The latest LP from the doom-mongers at Sargent House (Chelsea Wolfe, Boris) comes courtesy of Young Widows frontman Ewan Patterson in his Jaye Jayle guise. His powerfully charismatic performances on No Trail And Other Unholy Paths recall Tom Waits as well as Nick Cave at his most blood-and-thunder. Tracks like ‘Ode To Betsy’ would have had no problem slotting into Cave classics like Let Love In.
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Hot off of a recent compilation album celebrating years wallowed and posts punked, Young Widows alum Ewan Patterson picks himself a new, mythical name to be making his music under. By giving him the space to try out these new ideas, Sargent House run the risk of being absorbed by Sacred Bones, offering a winningly pessimistic record of gothic experiments. Jaye Jayle goes deeper into the woods, dives headfirst through the cobwebs, blindly submits to the darkness.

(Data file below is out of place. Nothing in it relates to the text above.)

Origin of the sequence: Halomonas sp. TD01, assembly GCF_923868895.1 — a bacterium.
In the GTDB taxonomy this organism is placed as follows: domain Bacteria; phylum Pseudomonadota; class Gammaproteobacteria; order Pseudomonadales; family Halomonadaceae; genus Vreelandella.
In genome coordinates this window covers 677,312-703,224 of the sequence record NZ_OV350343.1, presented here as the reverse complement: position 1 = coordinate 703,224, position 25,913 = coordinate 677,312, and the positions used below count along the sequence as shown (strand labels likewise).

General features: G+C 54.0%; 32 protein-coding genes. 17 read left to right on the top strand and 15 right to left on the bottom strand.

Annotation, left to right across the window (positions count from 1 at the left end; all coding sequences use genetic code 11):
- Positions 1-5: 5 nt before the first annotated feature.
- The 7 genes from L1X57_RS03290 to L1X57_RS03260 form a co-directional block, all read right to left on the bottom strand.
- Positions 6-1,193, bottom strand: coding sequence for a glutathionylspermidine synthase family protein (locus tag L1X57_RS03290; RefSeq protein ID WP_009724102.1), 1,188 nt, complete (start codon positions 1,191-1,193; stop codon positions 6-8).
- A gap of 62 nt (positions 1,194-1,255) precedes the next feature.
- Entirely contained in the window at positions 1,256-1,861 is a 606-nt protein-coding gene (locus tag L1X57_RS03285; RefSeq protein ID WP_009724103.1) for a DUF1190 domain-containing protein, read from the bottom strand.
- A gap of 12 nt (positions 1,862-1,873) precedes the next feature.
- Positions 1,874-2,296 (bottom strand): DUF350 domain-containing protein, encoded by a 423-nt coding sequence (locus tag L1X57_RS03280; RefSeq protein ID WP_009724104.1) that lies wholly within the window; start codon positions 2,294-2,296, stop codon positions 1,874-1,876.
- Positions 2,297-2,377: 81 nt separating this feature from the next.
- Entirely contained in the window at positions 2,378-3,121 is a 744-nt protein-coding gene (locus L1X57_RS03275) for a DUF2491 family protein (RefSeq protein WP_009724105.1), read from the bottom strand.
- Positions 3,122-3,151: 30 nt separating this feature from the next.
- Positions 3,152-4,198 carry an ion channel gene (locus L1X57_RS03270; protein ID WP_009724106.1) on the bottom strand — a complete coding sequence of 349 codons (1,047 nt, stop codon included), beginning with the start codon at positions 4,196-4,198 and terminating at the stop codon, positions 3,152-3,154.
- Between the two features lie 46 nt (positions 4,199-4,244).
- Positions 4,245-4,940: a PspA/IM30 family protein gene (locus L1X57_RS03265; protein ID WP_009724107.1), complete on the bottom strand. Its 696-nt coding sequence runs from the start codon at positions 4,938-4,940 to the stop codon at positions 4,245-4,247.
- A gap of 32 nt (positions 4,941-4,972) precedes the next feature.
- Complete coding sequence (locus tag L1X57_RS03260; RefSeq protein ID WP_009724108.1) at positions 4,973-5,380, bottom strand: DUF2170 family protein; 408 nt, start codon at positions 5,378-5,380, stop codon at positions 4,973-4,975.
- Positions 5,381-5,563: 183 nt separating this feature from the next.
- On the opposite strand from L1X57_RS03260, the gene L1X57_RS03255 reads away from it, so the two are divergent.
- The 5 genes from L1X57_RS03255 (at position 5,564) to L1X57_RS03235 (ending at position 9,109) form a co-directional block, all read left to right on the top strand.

Records of suffering and wallowing like this can often stagnate on their path to ruin, but Patterson’s songwriting feels energetic even at its slowest sleuth. “No Trail: Path One” is a gorgeous overture of piano resting a bad angel on the shoulder of Bing & Ruth; its follow-up part is something like Wrekmeister Harmonies re-scoring the opening theme tune to Friday Night Lights, its crystalline guitar buried under rubble and rumination. Driven by percussion as even and precise as two sides of train track, “Ode to Betsy” steps back and makes panorama of its sludgy guitar tone.
The whole thing feels quite breathless, Patterson’s incisive mash-up of Nick Cave naysaying, vampiric synthwork, doomy guitars and dulcet duets creating a feeling not dissimilar from the best horror movies: unstopping, his music lives inside its fear.
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